Polio a ‘global health emergency’
The World Health Organisation has declared a global health emergency over the spread of polio, heralding the unwelcome return of a devastating disease recently pushed to the brink of extinction.
The WHO has taken the rare step of issuing a worldwide alert following evidence that wild poliovirus is spreading internationally during what is traditionally a period of low transmission for the disease, raising concerns infections could become much more rapid and wide ranging when conditions conducive to high transmission kick in during the northern hemisphere summer.
“During the 2014 low transmission season there has already been international spread of wild poliovirus from three of the 10 states that are currently infected,” the WHO said. “If unchecked, this situation could result in failure to eradicate globally on of the world’s most serious vaccine preventable diseases.”
It is only the second time the UN agency has declared an international public health emergency: the first was in 2009 during the global influenza pandemic.
AMA President Dr Steve Hambleton said the disease’s re-emergence was “extremely disappointing” given the decades of effort put into eradicating the disease.
“The only disease we have eliminated is small pox, and we wanted polio to be number two,” Dr Hambleton said.
Polio remains endemic in three countries, Pakistan, Syria and Cameroon, and conditions of conflict and regional instability have helped the disease spread to adjoining nations including, in central Asia, Afghanistan; in the Middle East, Iraq and Israel; and in Central Africa, Equatorial Guinea, Ethiopia, Somalia and Nigeria.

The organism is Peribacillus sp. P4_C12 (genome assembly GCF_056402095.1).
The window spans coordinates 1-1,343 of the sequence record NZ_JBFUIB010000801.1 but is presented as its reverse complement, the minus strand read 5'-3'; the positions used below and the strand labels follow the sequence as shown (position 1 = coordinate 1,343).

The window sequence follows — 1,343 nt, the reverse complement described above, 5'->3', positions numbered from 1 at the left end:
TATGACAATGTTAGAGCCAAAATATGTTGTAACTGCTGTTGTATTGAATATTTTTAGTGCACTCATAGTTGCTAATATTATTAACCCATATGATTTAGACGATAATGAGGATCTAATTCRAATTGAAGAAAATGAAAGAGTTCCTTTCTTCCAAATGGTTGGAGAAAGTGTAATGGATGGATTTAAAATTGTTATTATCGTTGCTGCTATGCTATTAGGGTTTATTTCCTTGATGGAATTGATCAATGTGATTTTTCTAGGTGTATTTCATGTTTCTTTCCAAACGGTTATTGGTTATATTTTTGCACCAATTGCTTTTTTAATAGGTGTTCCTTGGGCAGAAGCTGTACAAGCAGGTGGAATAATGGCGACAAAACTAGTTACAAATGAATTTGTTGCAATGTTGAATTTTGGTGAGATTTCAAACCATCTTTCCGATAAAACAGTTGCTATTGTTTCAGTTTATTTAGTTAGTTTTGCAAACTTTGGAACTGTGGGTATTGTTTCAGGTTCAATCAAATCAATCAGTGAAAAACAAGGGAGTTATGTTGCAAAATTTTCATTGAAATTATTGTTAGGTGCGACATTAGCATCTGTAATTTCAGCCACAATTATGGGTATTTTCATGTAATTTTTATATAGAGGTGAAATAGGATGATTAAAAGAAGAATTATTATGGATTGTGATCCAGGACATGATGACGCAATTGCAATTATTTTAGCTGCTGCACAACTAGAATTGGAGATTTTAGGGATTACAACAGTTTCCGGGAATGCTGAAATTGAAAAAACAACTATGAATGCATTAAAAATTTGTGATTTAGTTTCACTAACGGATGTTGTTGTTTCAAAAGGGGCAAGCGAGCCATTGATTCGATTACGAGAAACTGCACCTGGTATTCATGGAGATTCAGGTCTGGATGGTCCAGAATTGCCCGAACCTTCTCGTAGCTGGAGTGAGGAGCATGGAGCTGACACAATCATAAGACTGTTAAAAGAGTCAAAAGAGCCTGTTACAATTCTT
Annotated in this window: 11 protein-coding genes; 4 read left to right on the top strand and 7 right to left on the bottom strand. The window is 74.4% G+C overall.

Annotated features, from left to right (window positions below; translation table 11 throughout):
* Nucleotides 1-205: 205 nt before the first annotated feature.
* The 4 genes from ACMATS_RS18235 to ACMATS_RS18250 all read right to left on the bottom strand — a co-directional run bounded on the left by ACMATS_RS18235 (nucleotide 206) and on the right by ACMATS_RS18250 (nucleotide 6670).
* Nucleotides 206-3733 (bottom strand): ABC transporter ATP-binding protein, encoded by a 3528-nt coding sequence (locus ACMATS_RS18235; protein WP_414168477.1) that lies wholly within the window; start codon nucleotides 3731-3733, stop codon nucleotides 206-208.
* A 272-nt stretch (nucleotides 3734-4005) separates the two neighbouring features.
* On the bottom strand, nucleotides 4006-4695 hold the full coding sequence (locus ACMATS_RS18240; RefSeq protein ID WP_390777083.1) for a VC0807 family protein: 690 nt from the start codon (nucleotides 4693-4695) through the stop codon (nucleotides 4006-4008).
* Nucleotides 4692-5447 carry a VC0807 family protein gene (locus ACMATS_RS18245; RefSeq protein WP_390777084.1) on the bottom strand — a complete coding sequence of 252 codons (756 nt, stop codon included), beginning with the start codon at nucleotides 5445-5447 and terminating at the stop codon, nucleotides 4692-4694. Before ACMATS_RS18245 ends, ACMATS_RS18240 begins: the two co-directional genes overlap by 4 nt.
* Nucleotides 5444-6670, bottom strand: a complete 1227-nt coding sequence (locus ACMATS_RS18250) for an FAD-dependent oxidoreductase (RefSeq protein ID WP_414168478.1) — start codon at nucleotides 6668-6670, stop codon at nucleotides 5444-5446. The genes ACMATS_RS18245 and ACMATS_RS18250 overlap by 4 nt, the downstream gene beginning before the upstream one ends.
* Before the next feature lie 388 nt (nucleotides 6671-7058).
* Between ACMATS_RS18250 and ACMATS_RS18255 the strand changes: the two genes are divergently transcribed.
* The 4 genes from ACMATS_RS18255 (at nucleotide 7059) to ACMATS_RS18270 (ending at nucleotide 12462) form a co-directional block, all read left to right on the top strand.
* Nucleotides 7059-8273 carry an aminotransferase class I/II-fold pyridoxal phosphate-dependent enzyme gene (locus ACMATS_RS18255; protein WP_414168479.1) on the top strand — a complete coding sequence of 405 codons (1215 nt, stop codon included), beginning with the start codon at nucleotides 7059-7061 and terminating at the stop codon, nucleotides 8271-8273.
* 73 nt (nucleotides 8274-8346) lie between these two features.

The WHO said that, as at the end of 2013, 60 per cent of all polio cases were as a result of the international spread of the virus, with mounting evidence it was often being carried by adults traversing borders.
“The international spread of polio to date in 2014 constitutes an extraordinary event and a public health risk to other states,” the WHO said. “The current situation stands in stark contrast to the near-cessation of international spread of wild poliovirus from January 2012 through the 2013 low transmission season for this disease.”
After reaching a record low of 223 cases in 2012, the number of polio cases jumped to 417 last year and so far this year 74 cases have been notified, including 59 in Pakistan.
Dr Hambleton said conditions in the Pakistan had led to local outbreaks of the disease, and conflict in surrounding countries had helped its transmission, a view shared by the WHO.
“The consequences of further international spread are particularly acute today given the large number of polio-free but conflict-torn and fragile states which have severely compromised routine immunisation services and are at high risk of re-infection,” the UN agency said.
The polio vaccination program in Pakistan, where the disease has its strongest toehold, has been severely disrupted by violence and misinformation. Almost 30 polio vaccination workers and their police offer guards were assassinated in the country last year. Suspicions about the vaccination program have also been heightened in the wake of revelations the US Central Intelligence Agency used a fake vaccination program as cover to help hunt down Osama bin Laden.
The polio virus, spread through faeces and contaminated water, attacks the central nervous system and can cause paralysis within hours. It is fatal in up to 10 per cent of cases, and there is no cure.
The WHO said a coordinated international response was essential to prevent the spread of the disease. It said unilateral action would likely be ineffective.